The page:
characters and interpreting them as commands.  (The C-s character
  normally invokes the isearch-forward command.)  For possible solutions,
  see question 122.

76:  Why can't Emacs talk to certain hosts (or certain hostnames)?

  The problem may be that Emacs is linked with a wimpier version of
  gethostbyname than the rest of the programs on the machine.  This is
  often manifested as a message on startup of "X server not responding.
  Check your DISPLAY environment variable." or a message of "Unknown host"
  from open-network-stream.

  On a Sun, this may be because Emacs had to be linked with the static C
  library.  The version of gethostbyname in the static C library may only
  look in /etc/hosts and the NIS (YP) maps, while the version in the
  dynamic C library may be smart enough to check DNS in addition to or
  instead of NIS.  On a Motorola Delta running System V R3.6, the version
  of gethostbyname in the standard library works, but the one that works
  with NIS doesn't (the one you get with -linet).  Other operating systems
  have similar problems.

  Try these options:

  * Explicitly add the host you want to communicate with to /etc/hosts.

  * Relink Emacs with this line in src/config.h:

      #define LIBS_SYSTEM -lresolv

  * Replace gethostbyname and friends in libc.a with more useful versions
    such as the ones in libresolv.a.  Then relink Emacs.

  * If you are actually running NIS, make sure that "ypbind" is properly
    told to do DNS lookups with the correct command line switch.

77:  Why does Emacs say "Error in init file"?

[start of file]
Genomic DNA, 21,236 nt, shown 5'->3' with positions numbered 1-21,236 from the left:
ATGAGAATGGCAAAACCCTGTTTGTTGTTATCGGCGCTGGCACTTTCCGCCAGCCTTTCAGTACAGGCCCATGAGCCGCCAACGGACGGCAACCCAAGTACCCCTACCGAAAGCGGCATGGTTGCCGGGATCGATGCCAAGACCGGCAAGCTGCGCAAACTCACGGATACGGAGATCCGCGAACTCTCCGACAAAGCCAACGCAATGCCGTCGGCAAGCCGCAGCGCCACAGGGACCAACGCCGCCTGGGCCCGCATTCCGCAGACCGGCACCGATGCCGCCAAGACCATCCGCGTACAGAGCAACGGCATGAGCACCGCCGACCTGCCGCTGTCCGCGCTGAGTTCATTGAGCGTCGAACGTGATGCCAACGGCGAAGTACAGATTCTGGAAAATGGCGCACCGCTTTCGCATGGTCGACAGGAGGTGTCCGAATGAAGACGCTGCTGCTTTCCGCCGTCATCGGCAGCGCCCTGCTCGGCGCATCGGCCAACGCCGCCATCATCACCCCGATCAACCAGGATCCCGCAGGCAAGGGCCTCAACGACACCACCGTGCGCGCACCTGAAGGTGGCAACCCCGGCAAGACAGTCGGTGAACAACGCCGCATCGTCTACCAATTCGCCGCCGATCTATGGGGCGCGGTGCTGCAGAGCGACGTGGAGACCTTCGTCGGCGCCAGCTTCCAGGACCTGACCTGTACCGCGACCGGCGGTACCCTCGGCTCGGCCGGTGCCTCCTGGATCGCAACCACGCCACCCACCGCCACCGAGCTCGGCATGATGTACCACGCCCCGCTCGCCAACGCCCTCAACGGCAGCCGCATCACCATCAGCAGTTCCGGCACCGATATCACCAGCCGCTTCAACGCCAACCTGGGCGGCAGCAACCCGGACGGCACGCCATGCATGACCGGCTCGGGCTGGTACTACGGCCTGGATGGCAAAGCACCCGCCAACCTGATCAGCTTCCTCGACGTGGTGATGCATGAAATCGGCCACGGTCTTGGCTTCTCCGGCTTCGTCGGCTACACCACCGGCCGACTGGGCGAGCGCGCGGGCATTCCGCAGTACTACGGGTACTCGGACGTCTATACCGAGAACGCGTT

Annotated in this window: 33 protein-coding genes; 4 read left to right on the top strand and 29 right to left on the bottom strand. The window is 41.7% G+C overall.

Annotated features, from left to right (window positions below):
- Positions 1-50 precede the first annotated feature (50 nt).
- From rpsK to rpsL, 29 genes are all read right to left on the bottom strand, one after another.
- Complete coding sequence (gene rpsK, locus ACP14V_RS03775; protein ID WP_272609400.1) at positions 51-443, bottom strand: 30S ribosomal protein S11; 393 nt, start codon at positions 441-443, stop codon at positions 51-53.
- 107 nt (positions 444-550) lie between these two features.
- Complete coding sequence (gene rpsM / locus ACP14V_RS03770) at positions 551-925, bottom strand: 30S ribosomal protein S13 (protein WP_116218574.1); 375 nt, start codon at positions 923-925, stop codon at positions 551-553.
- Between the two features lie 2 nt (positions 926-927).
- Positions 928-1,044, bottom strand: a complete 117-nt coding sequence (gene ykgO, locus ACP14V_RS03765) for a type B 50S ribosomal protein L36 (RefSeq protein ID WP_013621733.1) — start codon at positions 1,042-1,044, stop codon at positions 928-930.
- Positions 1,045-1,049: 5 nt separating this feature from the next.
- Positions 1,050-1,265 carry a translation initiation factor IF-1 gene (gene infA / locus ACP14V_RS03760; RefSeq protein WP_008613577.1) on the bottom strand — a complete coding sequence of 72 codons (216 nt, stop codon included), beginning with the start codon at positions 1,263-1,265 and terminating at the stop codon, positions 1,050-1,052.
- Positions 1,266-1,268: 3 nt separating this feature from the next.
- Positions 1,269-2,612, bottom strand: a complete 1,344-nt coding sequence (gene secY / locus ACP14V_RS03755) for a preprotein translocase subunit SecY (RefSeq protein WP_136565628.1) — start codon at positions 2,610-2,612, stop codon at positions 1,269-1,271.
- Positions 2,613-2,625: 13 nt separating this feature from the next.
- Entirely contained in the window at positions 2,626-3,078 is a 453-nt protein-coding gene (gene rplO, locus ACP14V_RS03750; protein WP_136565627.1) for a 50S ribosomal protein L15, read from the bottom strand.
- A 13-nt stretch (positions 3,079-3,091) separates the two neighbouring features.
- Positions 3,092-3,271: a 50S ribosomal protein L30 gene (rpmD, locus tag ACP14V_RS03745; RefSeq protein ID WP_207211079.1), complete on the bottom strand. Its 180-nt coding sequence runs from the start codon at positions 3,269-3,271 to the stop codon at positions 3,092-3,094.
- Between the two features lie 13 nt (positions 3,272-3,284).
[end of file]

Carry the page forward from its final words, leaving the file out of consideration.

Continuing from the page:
An error occurred while loading either your .emacs file or the
  system-wide lisp/default.el file.  For information on how to debug your
  .emacs file, see question 27.

  It may be the case that you need to load some package first, or use a
  hook that will be evaluated after the package is loaded.  A common case
  of this is explained in question 118.

78:  Why does Emacs ignore my X resources (my .Xdefaults file)?

  As of version 19, Emacs searches for X resources in the files specified
  variables, emulating the functionality provided by programs written using

  XFILESEARCHPATH and XUSERFILESEARCHPATH should be a list of file names
  separated by colons; XAPPLRESDIR should be a list of directory names
  separated by colons.

  Emacs searches for X resources

    + specified on the command line, with the "-xrm RESOURCESTRING"
    + then in the value of the XENVIRONMENT environment variable,
      - or if that is unset, in the file named ~/.Xdefaults-HOSTNAME if it
        (where HOSTNAME is the hostname of the machine Emacs is running on),
    + then in the screen-specific and server-wide resource properties
      provided by the server,
      - or if those properties are unset, in the file named ~/.Xdefaults
        if it exists,
    + then in the files listed in XUSERFILESEARCHPATH,